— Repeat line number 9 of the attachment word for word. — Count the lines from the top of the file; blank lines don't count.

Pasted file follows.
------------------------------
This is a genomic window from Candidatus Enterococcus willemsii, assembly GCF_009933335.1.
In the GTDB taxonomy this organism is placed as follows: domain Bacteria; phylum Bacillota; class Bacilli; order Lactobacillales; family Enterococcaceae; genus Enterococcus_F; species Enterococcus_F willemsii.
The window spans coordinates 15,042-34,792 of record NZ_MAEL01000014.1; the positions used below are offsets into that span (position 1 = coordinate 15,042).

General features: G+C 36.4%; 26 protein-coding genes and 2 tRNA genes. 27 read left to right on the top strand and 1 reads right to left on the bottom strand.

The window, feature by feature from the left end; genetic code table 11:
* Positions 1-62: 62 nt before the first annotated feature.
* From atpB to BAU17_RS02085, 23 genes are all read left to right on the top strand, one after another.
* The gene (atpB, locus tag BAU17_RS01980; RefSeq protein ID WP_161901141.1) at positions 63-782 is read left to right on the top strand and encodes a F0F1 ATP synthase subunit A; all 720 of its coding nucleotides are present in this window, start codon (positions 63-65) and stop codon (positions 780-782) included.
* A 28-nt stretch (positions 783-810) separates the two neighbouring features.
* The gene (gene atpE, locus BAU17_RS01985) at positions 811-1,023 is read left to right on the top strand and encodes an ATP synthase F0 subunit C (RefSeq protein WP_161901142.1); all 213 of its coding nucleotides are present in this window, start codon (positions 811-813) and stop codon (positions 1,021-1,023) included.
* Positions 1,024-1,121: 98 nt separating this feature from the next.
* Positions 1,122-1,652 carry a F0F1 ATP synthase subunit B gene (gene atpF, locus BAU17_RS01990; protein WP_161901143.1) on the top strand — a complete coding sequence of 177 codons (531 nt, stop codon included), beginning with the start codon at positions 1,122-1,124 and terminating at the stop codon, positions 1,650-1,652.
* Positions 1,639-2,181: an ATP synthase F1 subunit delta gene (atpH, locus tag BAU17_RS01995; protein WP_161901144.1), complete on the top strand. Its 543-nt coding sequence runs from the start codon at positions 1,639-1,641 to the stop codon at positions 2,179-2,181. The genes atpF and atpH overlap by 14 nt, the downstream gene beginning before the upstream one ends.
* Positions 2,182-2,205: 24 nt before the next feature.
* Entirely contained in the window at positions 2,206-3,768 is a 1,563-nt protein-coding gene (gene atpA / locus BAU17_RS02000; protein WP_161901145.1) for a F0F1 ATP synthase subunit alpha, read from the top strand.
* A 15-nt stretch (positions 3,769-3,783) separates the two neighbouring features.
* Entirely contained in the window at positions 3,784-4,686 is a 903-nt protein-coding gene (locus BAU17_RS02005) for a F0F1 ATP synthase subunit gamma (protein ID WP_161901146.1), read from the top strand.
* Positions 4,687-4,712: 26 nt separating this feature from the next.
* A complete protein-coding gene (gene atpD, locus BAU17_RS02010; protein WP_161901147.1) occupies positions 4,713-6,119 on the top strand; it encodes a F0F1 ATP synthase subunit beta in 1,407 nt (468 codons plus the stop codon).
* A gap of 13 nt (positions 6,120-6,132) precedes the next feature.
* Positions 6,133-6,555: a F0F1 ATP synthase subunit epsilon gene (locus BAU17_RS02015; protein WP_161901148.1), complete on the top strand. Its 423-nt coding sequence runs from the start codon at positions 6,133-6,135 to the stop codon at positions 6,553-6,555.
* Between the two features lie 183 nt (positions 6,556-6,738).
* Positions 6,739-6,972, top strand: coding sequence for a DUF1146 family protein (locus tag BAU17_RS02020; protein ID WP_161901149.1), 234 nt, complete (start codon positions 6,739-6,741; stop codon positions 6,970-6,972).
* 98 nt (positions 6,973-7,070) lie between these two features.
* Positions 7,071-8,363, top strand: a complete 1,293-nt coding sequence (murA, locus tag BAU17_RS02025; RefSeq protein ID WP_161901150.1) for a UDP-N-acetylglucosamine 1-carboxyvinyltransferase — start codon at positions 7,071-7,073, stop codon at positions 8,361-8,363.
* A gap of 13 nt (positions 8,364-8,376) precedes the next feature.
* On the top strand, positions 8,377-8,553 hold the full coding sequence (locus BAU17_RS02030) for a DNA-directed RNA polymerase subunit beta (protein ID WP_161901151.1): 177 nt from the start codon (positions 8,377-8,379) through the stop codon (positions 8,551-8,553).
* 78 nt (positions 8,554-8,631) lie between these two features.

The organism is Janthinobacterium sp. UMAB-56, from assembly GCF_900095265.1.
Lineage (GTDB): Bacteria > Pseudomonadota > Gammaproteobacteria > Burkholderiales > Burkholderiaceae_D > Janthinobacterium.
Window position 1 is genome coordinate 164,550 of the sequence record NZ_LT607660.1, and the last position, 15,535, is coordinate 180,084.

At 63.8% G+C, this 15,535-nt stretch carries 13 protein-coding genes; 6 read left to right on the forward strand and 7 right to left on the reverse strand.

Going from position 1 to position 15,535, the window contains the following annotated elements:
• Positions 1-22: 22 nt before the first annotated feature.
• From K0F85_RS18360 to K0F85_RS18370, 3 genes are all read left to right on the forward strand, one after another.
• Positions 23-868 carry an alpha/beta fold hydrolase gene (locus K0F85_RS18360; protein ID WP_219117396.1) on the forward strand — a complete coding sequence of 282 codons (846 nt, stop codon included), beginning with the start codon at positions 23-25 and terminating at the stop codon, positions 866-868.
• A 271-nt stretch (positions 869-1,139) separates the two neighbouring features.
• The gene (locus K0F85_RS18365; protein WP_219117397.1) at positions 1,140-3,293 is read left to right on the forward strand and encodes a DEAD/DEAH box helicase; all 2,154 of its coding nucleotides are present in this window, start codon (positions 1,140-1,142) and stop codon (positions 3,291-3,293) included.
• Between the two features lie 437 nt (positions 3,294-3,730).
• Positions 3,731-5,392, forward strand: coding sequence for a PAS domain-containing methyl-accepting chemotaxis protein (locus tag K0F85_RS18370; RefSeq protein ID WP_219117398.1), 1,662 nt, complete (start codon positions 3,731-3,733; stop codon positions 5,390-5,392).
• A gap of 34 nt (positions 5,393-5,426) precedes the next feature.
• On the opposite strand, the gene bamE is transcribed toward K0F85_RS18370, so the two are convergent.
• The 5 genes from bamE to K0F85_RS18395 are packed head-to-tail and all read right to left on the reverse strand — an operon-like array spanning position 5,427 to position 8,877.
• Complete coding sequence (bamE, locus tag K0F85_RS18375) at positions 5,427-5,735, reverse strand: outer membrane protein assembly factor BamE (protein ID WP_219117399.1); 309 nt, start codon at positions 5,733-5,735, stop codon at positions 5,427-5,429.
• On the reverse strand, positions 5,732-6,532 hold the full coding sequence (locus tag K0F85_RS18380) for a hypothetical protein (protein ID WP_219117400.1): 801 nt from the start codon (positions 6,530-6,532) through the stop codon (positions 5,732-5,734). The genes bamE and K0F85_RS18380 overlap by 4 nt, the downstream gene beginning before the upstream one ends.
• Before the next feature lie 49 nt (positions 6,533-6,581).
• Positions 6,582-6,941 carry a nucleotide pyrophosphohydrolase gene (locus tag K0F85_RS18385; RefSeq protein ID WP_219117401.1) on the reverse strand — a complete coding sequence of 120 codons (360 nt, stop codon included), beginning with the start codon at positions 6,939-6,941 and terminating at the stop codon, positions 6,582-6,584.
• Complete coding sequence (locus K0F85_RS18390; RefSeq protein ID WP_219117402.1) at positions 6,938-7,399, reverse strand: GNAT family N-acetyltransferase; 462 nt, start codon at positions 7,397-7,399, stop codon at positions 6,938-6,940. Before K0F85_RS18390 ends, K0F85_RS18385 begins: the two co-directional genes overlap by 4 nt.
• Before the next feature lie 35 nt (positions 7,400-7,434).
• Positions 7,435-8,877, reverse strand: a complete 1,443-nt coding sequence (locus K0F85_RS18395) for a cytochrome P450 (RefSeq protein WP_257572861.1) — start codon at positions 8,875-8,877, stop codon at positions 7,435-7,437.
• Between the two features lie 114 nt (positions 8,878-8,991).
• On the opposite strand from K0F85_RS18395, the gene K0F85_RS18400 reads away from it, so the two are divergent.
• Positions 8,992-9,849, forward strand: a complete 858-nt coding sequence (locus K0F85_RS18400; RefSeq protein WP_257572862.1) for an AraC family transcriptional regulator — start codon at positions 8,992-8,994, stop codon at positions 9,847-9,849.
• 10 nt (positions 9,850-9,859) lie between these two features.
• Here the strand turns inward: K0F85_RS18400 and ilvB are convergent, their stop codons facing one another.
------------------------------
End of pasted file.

* A 28-nt stretch (positions 783-810) separates the two neighbouring features.